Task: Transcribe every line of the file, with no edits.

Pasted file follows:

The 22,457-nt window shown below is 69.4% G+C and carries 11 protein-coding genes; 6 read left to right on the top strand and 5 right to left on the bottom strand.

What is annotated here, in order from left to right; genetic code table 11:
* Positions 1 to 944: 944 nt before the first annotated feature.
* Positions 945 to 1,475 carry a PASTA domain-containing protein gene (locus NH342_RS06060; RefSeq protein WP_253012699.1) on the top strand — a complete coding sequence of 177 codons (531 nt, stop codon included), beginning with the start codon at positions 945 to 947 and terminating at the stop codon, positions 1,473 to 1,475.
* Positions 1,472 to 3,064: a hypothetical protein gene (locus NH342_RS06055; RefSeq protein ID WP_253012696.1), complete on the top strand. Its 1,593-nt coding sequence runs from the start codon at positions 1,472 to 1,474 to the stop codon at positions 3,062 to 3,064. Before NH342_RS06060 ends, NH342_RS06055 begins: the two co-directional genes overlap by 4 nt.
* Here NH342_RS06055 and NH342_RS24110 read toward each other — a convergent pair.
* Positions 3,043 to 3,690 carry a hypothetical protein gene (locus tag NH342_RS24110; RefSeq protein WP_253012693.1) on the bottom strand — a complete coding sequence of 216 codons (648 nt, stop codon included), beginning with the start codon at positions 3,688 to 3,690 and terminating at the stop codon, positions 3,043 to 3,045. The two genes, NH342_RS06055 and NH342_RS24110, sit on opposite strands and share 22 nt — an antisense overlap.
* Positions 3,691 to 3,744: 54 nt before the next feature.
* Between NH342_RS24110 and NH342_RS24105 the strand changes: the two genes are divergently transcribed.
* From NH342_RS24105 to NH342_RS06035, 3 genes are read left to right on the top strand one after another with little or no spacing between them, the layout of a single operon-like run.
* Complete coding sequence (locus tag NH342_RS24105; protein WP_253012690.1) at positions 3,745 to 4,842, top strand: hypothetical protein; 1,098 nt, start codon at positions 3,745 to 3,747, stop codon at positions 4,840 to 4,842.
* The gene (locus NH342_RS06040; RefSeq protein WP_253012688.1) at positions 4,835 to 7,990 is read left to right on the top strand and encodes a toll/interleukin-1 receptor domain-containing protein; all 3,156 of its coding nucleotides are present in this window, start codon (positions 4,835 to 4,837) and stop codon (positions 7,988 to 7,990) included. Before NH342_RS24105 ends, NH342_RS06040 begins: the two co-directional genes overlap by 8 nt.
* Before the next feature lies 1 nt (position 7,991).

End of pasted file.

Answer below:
The 22,457-nt window shown below is 69.4% G+C and carries 11 protein-coding genes; 6 read left to right on the top strand and 5 right to left on the bottom strand.

What is annotated here, in order from left to right; genetic code table 11:
* Positions 1 to 944: 944 nt before the first annotated feature.
* Positions 945 to 1,475 carry a PASTA domain-containing protein gene (locus NH342_RS06060; RefSeq protein WP_253012699.1) on the top strand — a complete coding sequence of 177 codons (531 nt, stop codon included), beginning with the start codon at positions 945 to 947 and terminating at the stop codon, positions 1,473 to 1,475.
* Positions 1,472 to 3,064: a hypothetical protein gene (locus NH342_RS06055; RefSeq protein ID WP_253012696.1), complete on the top strand. Its 1,593-nt coding sequence runs from the start codon at positions 1,472 to 1,474 to the stop codon at positions 3,062 to 3,064. Before NH342_RS06060 ends, NH342_RS06055 begins: the two co-directional genes overlap by 4 nt.
* Here NH342_RS06055 and NH342_RS24110 read toward each other — a convergent pair.
* Positions 3,043 to 3,690 carry a hypothetical protein gene (locus tag NH342_RS24110; RefSeq protein WP_253012693.1) on the bottom strand — a complete coding sequence of 216 codons (648 nt, stop codon included), beginning with the start codon at positions 3,688 to 3,690 and terminating at the stop codon, positions 3,043 to 3,045. The two genes, NH342_RS06055 and NH342_RS24110, sit on opposite strands and share 22 nt — an antisense overlap.
* Positions 3,691 to 3,744: 54 nt before the next feature.
* Between NH342_RS24110 and NH342_RS24105 the strand changes: the two genes are divergently transcribed.
* From NH342_RS24105 to NH342_RS06035, 3 genes are read left to right on the top strand one after another with little or no spacing between them, the layout of a single operon-like run.
* Complete coding sequence (locus tag NH342_RS24105; protein WP_253012690.1) at positions 3,745 to 4,842, top strand: hypothetical protein; 1,098 nt, start codon at positions 3,745 to 3,747, stop codon at positions 4,840 to 4,842.
* The gene (locus NH342_RS06040; RefSeq protein WP_253012688.1) at positions 4,835 to 7,990 is read left to right on the top strand and encodes a toll/interleukin-1 receptor domain-containing protein; all 3,156 of its coding nucleotides are present in this window, start codon (positions 4,835 to 4,837) and stop codon (positions 7,988 to 7,990) included. Before NH342_RS24105 ends, NH342_RS06040 begins: the two co-directional genes overlap by 8 nt.
* Before the next feature lies 1 nt (position 7,991).